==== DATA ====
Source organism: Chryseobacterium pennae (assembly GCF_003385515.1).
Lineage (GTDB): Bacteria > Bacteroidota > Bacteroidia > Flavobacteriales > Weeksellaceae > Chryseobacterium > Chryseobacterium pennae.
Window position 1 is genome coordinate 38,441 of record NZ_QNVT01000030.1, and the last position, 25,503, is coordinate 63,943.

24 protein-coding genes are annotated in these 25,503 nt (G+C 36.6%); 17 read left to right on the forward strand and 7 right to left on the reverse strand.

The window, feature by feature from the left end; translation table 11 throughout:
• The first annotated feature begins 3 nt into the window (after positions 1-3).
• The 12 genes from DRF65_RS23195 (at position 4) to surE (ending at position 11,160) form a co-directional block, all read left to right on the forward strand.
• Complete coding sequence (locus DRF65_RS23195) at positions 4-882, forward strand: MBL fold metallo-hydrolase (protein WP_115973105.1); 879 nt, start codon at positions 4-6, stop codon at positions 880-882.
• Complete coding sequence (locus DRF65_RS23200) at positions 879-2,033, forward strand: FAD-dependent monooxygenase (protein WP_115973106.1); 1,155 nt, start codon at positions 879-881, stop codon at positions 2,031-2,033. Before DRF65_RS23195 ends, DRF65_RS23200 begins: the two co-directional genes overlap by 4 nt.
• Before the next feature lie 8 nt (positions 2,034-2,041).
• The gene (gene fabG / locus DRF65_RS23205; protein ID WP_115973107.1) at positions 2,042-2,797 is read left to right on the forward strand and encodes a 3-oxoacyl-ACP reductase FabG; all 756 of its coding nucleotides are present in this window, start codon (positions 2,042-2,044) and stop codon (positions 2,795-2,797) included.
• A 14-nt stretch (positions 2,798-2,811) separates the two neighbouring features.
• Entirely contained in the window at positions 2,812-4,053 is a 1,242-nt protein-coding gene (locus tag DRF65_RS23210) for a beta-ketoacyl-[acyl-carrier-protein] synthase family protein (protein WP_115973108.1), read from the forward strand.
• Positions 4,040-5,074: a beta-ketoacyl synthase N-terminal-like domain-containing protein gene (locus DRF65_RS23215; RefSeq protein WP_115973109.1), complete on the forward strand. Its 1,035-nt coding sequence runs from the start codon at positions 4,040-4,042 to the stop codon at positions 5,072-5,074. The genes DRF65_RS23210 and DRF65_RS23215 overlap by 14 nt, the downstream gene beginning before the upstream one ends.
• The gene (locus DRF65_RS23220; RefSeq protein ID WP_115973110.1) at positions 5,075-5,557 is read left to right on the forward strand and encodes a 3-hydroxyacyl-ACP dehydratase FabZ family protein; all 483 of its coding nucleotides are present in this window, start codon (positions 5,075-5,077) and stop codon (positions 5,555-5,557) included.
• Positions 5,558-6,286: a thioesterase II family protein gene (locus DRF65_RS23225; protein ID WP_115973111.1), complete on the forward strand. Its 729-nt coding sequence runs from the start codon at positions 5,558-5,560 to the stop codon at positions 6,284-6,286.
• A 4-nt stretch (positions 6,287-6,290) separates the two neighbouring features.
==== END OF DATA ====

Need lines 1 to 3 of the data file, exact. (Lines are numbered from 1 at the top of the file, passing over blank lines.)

Source organism: Chryseobacterium pennae (assembly GCF_003385515.1).
Lineage (GTDB): Bacteria > Bacteroidota > Bacteroidia > Flavobacteriales > Weeksellaceae > Chryseobacterium > Chryseobacterium pennae.
Window position 1 is genome coordinate 38,441 of record NZ_QNVT01000030.1, and the last position, 25,503, is coordinate 63,943.